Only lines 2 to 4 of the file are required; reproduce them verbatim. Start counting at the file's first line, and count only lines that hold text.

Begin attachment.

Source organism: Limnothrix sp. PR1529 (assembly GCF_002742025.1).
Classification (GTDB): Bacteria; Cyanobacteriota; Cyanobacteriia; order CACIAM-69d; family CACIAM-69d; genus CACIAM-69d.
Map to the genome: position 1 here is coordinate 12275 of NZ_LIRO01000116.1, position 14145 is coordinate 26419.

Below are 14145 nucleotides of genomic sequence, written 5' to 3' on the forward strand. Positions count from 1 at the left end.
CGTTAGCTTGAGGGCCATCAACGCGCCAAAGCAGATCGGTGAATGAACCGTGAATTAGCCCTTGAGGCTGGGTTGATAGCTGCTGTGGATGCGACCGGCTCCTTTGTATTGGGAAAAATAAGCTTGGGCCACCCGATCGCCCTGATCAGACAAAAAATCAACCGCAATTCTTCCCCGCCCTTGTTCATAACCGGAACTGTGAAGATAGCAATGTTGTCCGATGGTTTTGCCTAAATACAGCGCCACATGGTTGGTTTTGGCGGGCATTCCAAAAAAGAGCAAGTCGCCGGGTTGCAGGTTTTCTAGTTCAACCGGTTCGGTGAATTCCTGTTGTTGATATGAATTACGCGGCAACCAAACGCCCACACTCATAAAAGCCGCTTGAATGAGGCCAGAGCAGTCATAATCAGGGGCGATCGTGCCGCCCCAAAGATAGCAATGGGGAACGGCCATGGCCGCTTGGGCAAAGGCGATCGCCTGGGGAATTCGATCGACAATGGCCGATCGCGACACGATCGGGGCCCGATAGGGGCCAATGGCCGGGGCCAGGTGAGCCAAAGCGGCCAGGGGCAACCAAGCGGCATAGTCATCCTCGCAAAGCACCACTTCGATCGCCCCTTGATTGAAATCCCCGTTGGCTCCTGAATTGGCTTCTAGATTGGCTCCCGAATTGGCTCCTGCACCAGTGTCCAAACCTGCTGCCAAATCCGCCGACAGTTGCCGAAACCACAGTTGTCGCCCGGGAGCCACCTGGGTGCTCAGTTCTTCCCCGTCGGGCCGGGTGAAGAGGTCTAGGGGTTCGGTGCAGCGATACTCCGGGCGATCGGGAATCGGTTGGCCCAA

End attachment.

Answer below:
Classification (GTDB): Bacteria; Cyanobacteriota; Cyanobacteriia; order CACIAM-69d; family CACIAM-69d; genus CACIAM-69d.
Map to the genome: position 1 here is coordinate 12275 of NZ_LIRO01000116.1, position 14145 is coordinate 26419.

Below are 14145 nucleotides of genomic sequence, written 5' to 3' on the forward strand. Positions count from 1 at the left end.